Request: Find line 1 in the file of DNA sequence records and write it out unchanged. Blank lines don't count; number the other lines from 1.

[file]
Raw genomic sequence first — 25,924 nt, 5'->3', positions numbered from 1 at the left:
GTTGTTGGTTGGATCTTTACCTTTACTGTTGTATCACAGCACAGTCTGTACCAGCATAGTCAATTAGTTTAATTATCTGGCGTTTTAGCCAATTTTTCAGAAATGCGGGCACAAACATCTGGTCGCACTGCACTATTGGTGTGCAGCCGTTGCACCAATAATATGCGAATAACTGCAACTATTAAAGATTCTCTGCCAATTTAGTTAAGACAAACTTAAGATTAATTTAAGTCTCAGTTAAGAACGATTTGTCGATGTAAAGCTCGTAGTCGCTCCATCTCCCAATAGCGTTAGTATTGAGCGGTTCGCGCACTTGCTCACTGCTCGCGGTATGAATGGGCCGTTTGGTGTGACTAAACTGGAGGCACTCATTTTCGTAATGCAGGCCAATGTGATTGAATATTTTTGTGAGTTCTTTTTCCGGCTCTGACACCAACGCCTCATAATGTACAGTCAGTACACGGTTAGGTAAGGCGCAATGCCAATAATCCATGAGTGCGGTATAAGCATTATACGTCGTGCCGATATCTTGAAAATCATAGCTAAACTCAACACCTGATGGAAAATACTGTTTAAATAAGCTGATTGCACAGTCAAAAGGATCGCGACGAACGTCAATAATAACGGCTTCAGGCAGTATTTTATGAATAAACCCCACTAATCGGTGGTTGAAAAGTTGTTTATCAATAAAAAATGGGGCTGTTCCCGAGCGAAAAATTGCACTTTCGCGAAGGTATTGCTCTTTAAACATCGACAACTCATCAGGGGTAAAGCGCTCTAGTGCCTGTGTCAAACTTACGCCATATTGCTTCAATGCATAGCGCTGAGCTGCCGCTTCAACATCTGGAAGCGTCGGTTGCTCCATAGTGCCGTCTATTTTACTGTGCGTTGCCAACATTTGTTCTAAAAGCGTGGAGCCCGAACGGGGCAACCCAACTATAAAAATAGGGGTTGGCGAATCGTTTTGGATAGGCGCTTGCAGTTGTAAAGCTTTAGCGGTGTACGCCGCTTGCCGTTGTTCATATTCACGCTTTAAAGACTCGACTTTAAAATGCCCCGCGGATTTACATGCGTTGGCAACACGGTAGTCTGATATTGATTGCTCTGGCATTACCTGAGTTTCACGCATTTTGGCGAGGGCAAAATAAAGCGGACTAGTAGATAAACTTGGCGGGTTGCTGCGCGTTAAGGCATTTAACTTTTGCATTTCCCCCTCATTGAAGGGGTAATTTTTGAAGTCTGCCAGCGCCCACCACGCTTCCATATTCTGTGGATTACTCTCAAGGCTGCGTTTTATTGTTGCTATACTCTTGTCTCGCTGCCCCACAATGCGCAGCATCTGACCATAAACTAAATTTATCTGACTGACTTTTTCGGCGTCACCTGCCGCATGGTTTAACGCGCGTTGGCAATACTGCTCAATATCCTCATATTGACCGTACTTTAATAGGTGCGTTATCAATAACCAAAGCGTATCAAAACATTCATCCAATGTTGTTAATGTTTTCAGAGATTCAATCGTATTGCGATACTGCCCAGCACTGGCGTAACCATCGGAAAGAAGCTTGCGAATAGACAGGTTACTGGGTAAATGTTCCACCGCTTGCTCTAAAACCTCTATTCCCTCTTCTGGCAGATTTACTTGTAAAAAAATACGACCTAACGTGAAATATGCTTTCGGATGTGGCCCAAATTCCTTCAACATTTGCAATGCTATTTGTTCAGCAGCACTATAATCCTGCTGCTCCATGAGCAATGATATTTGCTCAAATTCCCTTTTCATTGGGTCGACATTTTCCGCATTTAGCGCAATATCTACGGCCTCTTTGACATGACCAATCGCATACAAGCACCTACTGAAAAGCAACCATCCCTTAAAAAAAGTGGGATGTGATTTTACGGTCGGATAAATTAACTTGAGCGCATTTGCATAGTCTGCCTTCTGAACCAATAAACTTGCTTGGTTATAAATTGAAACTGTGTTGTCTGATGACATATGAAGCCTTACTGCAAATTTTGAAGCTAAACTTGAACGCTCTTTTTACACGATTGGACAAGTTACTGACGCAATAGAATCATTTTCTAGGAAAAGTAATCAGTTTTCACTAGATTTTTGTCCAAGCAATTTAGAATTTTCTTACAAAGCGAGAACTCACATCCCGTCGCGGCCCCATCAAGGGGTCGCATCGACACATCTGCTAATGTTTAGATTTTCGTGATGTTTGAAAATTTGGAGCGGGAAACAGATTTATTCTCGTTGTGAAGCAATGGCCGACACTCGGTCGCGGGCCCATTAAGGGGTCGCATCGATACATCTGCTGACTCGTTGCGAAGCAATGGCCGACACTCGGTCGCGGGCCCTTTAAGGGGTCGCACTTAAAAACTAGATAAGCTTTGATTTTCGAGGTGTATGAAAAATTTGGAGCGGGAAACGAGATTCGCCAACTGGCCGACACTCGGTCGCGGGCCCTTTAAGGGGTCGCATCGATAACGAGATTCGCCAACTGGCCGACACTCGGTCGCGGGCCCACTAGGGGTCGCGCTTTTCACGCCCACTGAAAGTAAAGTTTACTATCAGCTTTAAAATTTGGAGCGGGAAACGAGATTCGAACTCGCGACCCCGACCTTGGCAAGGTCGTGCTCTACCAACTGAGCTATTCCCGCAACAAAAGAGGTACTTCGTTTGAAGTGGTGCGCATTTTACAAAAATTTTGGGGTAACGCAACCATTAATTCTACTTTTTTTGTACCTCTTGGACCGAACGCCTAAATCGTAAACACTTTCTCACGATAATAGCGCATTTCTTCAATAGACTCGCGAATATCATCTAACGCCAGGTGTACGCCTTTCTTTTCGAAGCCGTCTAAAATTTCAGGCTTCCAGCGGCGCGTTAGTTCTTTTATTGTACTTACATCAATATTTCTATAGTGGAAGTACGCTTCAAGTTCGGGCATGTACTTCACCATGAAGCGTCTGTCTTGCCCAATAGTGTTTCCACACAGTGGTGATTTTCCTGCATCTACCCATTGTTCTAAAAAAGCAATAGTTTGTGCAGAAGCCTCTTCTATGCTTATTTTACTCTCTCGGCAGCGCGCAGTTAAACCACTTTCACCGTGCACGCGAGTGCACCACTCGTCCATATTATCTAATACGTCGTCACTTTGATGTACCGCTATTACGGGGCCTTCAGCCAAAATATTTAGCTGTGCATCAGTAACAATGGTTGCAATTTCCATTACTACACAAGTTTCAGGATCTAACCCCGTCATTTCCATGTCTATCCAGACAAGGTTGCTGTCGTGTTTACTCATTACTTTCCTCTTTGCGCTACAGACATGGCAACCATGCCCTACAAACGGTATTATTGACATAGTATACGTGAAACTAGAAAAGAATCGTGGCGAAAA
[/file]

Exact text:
Raw genomic sequence first — 25,924 nt, 5'->3', positions numbered from 1 at the left: